Let's talk about awesome words
One of the most charming things about Chinese is the way words are formed by putting together smaller lexical parts (characters). This results in a language that is imaginative and colorful. Let's not talk about the sound transcripted loan words like 巧克力 (qiǎokèlì, chocolate). They are not awesome. They suck.
However, there are some words that, when you learn them, just make you say "Dogg that is so rad." Here's my current favourite: 脑袋, nǎodai. It means "head", and is composed of the characters for "brain" and "container". Bain box. That is totally sweet. "I just got smacked in the brain box". I'm gonna import that.
Do you have any such favourites? Tell me about them!
xiaohuDecember 13, 2009, 09:42 AM
Take 可口可乐 (Coca-Cola), ke3 kou3 ke3 le4 for example. It's made up of 可口 (tasty) and 可乐 (happy), so it perfectly imports the sound and meaning into Chinese.
My vote is to upgrade 可口可乐 to the status of awesome.
bababardwanDecember 14, 2009, 11:36 AM
Great posts.Some beauties silktown.This is why I love etymology.I just learnt that 望 which shows the moon radical on the top right originally depiced a person gazing up at the moon giving the character the dual meanings of gazing into the distance and also hoping,but the rest of the character has apparently changed over time.
0h0h0h0hDecember 13, 2009, 01:01 PM
... words like 巧克力 (qiǎokèlì, chocolate). They are not awesome. They suck.
Seems you didn't understand the "smaller lexical parts" of 巧克力:
clever - be able - strength
Isn't it clever, that eating chocolate gives you strength and better ability?
0h0h0h0hDecember 13, 2009, 02:36 PM
No? Really no?
BUT you said above: If the loan words manage to keep both sound AND meaning, then they're extra impressive and awesome.
You may find REALLY, and I mean REALLY, AWESOME
馬桶 mǎtǒng "horse - bucket"
which in fact is a toilet bowl.
simonpetterssonDecember 13, 2009, 10:11 AM
Actually, yeah. If the loan words manage to keep both sound AND meaning, then they're extra impressive and awesome. So I agree.
Though I wouldn't call 可口可乐 a loan word; it's a brand name. Nevertheless awesome. Good call.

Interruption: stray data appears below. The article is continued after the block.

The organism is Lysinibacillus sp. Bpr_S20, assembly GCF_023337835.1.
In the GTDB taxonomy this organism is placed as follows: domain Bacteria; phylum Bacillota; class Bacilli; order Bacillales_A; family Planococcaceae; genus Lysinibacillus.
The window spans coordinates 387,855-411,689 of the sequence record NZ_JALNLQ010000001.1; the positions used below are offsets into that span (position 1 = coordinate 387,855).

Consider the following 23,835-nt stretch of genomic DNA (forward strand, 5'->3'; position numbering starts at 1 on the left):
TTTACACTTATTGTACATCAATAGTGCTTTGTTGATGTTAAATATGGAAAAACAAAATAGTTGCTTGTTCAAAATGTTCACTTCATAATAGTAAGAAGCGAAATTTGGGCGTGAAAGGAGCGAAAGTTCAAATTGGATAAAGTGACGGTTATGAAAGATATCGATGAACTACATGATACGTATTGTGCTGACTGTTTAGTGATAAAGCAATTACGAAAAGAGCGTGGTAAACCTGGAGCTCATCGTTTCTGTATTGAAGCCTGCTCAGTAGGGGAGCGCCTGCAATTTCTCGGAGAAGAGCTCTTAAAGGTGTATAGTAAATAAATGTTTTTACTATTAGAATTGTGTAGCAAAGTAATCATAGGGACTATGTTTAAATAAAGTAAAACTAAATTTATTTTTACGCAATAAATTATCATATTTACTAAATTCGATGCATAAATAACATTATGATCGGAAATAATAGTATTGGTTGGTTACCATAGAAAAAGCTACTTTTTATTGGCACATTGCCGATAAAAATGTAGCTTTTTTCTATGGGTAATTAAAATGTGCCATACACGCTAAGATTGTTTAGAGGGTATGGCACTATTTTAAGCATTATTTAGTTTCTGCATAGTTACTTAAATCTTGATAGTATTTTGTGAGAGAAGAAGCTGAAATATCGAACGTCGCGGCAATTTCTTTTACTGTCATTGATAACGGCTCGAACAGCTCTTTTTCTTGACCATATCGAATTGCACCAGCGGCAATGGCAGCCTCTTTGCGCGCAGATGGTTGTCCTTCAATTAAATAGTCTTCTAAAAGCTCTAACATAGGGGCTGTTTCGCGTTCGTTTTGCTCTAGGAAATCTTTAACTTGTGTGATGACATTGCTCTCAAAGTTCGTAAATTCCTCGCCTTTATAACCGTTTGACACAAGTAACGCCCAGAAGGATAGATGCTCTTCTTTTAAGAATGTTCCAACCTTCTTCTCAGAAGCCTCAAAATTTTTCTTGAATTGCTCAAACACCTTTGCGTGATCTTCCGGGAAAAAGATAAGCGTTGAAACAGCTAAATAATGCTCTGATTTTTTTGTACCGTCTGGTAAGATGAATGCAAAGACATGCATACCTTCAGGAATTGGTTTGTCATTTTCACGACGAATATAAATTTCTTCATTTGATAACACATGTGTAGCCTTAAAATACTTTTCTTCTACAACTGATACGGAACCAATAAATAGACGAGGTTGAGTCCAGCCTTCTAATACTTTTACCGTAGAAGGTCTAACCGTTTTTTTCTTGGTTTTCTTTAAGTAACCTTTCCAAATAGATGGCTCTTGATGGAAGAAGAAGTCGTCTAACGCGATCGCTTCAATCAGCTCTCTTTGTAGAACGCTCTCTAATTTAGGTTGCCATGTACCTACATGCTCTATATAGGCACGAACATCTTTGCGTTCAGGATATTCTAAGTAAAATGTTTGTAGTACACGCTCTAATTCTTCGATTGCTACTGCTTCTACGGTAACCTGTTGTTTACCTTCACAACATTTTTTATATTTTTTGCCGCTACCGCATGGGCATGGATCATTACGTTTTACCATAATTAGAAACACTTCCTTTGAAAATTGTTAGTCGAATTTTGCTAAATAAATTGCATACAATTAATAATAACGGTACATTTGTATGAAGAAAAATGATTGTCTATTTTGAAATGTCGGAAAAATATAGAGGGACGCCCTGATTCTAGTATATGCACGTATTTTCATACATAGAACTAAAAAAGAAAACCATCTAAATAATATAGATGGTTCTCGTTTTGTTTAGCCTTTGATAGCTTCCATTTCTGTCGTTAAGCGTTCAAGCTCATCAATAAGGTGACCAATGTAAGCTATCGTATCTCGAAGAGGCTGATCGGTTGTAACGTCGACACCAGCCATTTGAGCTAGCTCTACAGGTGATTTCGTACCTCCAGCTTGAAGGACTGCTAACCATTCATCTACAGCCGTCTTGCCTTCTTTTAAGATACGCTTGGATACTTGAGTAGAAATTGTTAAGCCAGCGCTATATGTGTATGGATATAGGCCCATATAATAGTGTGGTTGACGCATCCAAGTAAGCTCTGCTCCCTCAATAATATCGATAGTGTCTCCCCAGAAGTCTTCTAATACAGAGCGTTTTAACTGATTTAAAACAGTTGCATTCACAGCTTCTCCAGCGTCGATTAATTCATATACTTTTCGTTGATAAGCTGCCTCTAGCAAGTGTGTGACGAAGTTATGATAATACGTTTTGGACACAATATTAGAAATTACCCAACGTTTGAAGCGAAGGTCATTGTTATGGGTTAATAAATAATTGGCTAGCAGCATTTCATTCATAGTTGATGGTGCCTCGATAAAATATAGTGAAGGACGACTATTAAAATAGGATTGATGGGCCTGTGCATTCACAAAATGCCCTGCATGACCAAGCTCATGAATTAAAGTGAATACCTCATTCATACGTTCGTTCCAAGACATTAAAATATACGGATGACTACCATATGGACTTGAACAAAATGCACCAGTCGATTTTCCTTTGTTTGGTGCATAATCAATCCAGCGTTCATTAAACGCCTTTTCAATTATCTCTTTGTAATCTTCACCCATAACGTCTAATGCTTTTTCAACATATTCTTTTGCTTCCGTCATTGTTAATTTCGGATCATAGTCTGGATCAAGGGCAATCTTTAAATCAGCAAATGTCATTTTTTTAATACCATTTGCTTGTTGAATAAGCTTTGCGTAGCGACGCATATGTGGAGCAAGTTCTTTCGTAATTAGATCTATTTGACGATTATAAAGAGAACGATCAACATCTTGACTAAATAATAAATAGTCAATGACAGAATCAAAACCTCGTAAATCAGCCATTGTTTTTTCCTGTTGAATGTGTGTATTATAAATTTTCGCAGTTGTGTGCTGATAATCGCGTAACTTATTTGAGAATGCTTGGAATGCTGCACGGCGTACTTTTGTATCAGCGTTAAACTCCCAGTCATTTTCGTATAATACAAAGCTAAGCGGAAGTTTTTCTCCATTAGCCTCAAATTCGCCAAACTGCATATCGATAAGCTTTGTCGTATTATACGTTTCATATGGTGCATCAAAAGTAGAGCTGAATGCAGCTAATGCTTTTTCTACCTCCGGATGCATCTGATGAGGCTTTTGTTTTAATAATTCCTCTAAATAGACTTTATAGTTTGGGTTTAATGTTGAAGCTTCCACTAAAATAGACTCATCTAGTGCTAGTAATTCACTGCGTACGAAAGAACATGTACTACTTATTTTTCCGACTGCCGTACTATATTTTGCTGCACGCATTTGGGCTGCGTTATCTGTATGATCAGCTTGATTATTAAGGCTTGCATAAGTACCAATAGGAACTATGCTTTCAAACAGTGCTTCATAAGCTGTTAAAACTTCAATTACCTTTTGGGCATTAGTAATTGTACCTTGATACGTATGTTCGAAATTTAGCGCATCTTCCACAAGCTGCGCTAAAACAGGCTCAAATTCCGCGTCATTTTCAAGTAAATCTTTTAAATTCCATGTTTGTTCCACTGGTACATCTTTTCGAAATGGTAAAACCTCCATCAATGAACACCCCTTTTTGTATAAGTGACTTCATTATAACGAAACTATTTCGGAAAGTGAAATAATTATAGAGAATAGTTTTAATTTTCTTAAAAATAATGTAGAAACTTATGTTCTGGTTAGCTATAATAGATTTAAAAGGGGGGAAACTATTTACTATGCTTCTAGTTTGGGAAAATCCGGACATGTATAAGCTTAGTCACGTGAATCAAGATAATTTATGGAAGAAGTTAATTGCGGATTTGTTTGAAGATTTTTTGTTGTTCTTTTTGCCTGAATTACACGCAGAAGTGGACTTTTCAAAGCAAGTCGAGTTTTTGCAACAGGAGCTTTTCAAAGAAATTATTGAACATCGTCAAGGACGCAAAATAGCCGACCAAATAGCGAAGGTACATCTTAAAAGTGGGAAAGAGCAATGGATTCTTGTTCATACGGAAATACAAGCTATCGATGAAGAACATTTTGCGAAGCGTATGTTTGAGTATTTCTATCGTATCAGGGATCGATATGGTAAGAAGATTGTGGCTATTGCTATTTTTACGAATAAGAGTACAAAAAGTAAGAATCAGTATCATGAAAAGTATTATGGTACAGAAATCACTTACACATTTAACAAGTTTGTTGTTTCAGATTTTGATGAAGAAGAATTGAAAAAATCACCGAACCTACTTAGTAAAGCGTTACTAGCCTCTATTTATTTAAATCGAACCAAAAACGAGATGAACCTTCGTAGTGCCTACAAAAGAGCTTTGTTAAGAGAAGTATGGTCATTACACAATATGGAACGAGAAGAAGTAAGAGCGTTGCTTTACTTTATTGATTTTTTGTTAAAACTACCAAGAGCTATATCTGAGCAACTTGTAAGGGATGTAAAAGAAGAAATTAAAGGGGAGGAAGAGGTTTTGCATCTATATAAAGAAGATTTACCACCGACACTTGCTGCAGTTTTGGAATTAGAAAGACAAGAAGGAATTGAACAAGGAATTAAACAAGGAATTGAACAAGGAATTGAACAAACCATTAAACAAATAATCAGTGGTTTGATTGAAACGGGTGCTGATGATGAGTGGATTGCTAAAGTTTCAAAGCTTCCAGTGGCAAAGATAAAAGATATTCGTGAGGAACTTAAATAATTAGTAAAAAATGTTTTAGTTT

chanelle77December 13, 2009, 11:51 PM
The word 东西 originates from the 5 element system and / or feng shui. Where the direction 东 refers to wood and 西 to metal. So wood/metal = thing!
(This is my favorite Chinese word, if one can have one :-) )
changyeDecember 14, 2009, 01:04 AM
I also think the "wood/metal" etymology of "东西" is very attractive. Actually there is still no universally accepted etymology of "东西". Some say it's originated in "东市场/西市场" (East/West market), others say it's a shortend form of "东南西北", which implies that commodities comes from many places. Interestingly, the original meanings of the characters "东" and "西" are "basket", which is also not an accepted theory, but in this case it seems that "东西 = goods" really makes sense. God knows!
bodaweiDecember 14, 2009, 01:11 AM
My favourite word comprised of 'opposites' is
矛盾 máodùn (verb and noun: contradict and contradiction)
There is an old story about a spear and shield vendor who claims that his shields cannot be penetrated by any spear, and that his spears will smash any shield.
矛 máo (spear)
盾 dùn (shield)
chanelle77December 14, 2009, 01:19 AM
I was hoping for you to comment on this one ;-). Actually I have no scientific proof for my theory, last week asked my teacher how the word originated and this is what che came up with. I liked it, but also like your explanation. One thing is for sure: it is fascinating!
(plus the fact that I buy too many dongxi...)
silktownDecember 14, 2009, 11:16 AM
Here's a brilliant "opposites" word that Western financial gurus like to point out: crisis = 危机 wéi jī = danger + opportunity. Yes!... (but do Chinese people think of it like that?).
While we're talking about opposites, what's the Chinese for oxymoron? Google Translate gives 反比 fǎn bǐ - oppose + together. Nice, but I like the English (well, Greek) = sharp + dull/foolish.
Thanks for 矛盾 máodùn - spear + shield = contradiction, Bodawei, I'd completely forgotten that story.
Words made from opposite characters are neat, but aren't characters made from opposing elements even neater? I can think of:
尖 jiān = point(ed),sharp - from big to little.
友 you3 = friend, left hand and right hand together (but, according to Zhongwen.com, this used to be two right hands).
災 zai1 = disaster. Fire under a roof in the simplified version, but river and fire in the traditional.
silktownDecember 13, 2009, 07:56 PM
I like the words made from two opposites:
东西 dong1xi1 "east west" = thing, stuff
大小 da4xiao3 "big little" = size
买卖 mai3mai4 "buy sell" = (do) business
多少 duo1shao3 "many few" = how many? how much?
There must be lots more of these wonderful pairings? Could someone post some more, please?